Take the 2-minute tour ×
Unix & Linux Stack Exchange is a question and answer site for users of Linux, FreeBSD and other Un*x-like operating systems.. It's 100% free, no registration required.

I have file with below contents .

/ABC/RTE/AD_900_VOP_123/OPP
/ABC/RTE/TRE/AD_900_VOP_145/BBB
/ABC/RTE/AN_900_VFP_124/FBF
/ABC/RTE/HD_900_FOP_153/WEW
/ABD/RDV/AD_900_VOP_123/OPP
/ABC/RTE/WD_900_VOP_123/GRR/TRD
/ABC/RTE/RTD/AR_900_VOP_443/SDD

How can I use regular expression on this file such that I get the output such as

AD_900_VOP_123
AD_900_VOP_145
AN_900_VFP_124
HD_900_FOP_153
AD_900_VOP_123
WD_900_VOP_123
AR_900_VOP_443
share|improve this question
1  
What is the criterion for picking the field of interest? –  1_CR Jun 25 '13 at 16:20
    
criteria is any pattern like <alphabets>_<digits>_<alphabets>_<digits> and fall between two / –  g4ur4v Jun 25 '13 at 16:26
1  
awk -F/ '{print $3}' –  Johan Jun 26 '13 at 11:18
    
awk -F/ '{print $(NF-1)}' to find last dir (if those are dirs) –  JJoao Jan 13 at 12:01

6 Answers 6

up vote 4 down vote accepted

Gnu grep

grep -oE '[[:alpha:]]+_[[:digit:]]+_[[:alpha:]]+_[[:digit:]]+' 

Use the perl-regex flag and look-behind and look-ahead assertions to guarantee that the match is surrounded by /

grep -oP '(?<=/)[[:alpha:]]+_[[:digit:]]+_[[:alpha:]]+_[[:digit:]]+(?=/)'
share|improve this answer

One way with awk:

awk -F/ '{for(i=1;i<=NF;i++)$0=($i~/_/)?$i:$0}1' file
share|improve this answer

IMHO Perl offers the easiest and the most flexible solution:

perl -nE 'say $1 if m{/(\w+\d+\w+\d+)/};' input_file

Please note that input_file is optional: STDIN will be filtered if/when input file name is not given.

share|improve this answer

This should do what you need.

Contents of tstfile.txt:

/ABC/RTE/AD_900_VOP_123/OPP
/ABC/RTE/TRE/AD_900_VOP_145/BBB
/ABC/RTE/AN_900_VFP_124/FBF
/ABC/RTE/HD_900_FOP_153/WEW
/ABD/RDV/AD_900_VOP_123/OPP
/ABC/RTE/WD_900_VOP_123/GRR/TRD
/ABC/RTE/RTD/AR_900_VOP_443/SDD

Command to transform tstfile.txt:

$ sed 's|.*/\([0-9_A-Z]\+900[0-9_A-Z]\+\)/.*|\1|' tstfile.txt
AD_900_VOP_123
AD_900_VOP_145
AN_900_VFP_124
HD_900_FOP_153
AD_900_VOP_123
WD_900_VOP_123
AR_900_VOP_443

explanation

The above extracts everything that's touching the "900" up to the first forward slash encountered at the beginning of "900" (left of the 9), and everything up to the first forward slash at the end of "900" (right of the last 0).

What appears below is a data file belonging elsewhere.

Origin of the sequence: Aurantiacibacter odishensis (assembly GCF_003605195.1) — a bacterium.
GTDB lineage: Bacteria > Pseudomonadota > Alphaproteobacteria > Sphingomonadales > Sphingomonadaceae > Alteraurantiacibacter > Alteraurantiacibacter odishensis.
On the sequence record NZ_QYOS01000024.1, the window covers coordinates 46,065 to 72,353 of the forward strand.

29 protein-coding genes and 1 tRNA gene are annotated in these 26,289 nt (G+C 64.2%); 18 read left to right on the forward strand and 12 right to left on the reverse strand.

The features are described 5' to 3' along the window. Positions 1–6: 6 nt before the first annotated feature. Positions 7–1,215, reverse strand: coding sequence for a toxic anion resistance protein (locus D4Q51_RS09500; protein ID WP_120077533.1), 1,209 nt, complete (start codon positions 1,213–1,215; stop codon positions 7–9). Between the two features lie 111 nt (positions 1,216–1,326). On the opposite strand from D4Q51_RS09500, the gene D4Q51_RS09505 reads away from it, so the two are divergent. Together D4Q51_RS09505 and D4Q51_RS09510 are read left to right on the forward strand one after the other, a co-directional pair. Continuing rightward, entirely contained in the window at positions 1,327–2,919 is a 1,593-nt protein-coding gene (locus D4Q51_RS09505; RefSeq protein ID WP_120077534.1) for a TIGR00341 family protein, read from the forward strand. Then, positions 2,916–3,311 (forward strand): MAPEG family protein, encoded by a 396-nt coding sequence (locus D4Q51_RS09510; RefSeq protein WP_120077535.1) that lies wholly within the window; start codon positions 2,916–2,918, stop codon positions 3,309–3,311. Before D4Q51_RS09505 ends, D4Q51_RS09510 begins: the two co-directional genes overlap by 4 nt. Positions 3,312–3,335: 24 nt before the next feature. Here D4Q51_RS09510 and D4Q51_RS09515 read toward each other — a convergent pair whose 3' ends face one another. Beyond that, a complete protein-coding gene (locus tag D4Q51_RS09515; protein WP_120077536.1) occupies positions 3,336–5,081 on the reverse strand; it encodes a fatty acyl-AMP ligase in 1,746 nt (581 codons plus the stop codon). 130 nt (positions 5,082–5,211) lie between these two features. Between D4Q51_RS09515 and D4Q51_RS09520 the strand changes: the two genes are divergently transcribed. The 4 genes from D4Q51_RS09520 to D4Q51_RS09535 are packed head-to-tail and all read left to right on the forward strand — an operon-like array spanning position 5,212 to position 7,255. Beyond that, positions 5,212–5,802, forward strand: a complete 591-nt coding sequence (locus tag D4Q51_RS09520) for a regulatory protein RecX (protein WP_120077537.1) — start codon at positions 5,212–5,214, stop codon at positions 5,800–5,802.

share|improve this answer
    
can you please explain it in one or two lines –  g4ur4v Jun 25 '13 at 16:29
    
Hi,I just ran it ,but I get the entire input as the result $ sed 's|.*/\([0-9_A-Z]\+900[0-9_A-Z]\+\)/.*|\1|' tstfile.txt /ABC/RTE/AD_900_VOP_123/OPP /ABC/RTE/TRE/AD_900_VOP_145/BBB /ABC/RTE/AN_900_VFP_124/FBF /ABC/RTE/HD_900_FOP_153/WEW /ABD/RDV/AD_900_VOP_123/OPP /ABC/RTE/WD_900_VOP_123/GRR/TRD /ABC/RTE/RTD/AR_900_VOP_443/SDD –  g4ur4v Jun 25 '13 at 16:41
    
No ,I am not :) –  g4ur4v Jun 25 '13 at 16:46
    
did you run it ? –  g4ur4v Jun 25 '13 at 16:47
    
@g4ur4v - Sorry I had to ask 8-). What version of sed are you using? I just ran what you sent me and it worked just fine. You can use this command: sed --version GNU sed version 4.2.1. –  slm Jun 25 '13 at 16:47
sed 's|.*/\([^/]*_[^/]*\)/.*|\1|
' <<\INPUT
/ABC/RTE/AD_900_VOP_123/OPP 
/ABC/RTE/TRE/AD_900_VOP_145/BBB 
/ABC/RTE/AN_900_VFP_124/FBF 
/ABC/RTE/HD_900_FOP_153/WEW 
/ABD/RDV/AD_900_VOP_123/OPP 
/ABC/RTE/WD_900_VOP_123/GRR/TRD 
/ABC/RTE/RTD/AR_900_VOP_443/SDD
INPUT

That will remove up to the second to last occurrence of / immediately preceding a _ character on a line, save everything between there and the next occurrence of /, and then remove the rest.

The above command prints....

AD_900_VOP_123 
AD_900_VOP_145 
AN_900_VFP_124 
HD_900_FOP_153 
AD_900_VOP_123 
WD_900_VOP_123 
AR_900_VOP_443
share|improve this answer
    
A variation on this which is slightly longer but 100 times easier to read (and write!) is sed 's|.*/\(.._..._..._...\)/.*|\1|' <input –  Johan Jan 13 at 11:48
    
@Johan - it is also far less capable - your version strictly delimits each field, mine will work with fields of any length. And I don't consider it easier to read or write. –  mikeserv Jan 13 at 15:34

The parts you do not want have a slash and three characters.

The part that you want to keep also starts with a slash and have more than three characters, but the third character is an underscore, so we delete all the parts that look like /XXX but not /XX_

This leaves the leading slash on the part that we want to keep, so we finally also delete that one slash.

sed 's|/..[^_]||g; s|^/||' </tmp/f1

Explanation:

The sed command is made up of two s (substitute commands) separated by ;. Since we have slash in the regular expression, I use s|...|...| in stead of the regular s/.../.../

Both of the substitute commands have the second part empty - substitute with nothing = delete that part. The first one uses a g for global, in other words do it over and over until there is nothing to substitute.

The [^_] matches anything except an underscore. T

share|improve this answer
    
Using . like that in a global is usually looking for trouble. What if one of the fields winds up being only a single char? That field (and one or two that follow) goes poof. sed 's|/[^/_]\{3\}||g' would at least serve to ensure that you don't remove anything you shouldn't, though in some cases might result in your not removing something you should, which is usually the better alternative, as I consider it. –  mikeserv Jan 13 at 17:10
    
@mikeserv It handles the sample data provided, not all possible types of data. –  Johan Jan 14 at 9:20

Your Answer

 
discard

By posting your answer, you agree to the privacy policy and terms of service.

Not the answer you're looking for? Browse other questions tagged or ask your own question.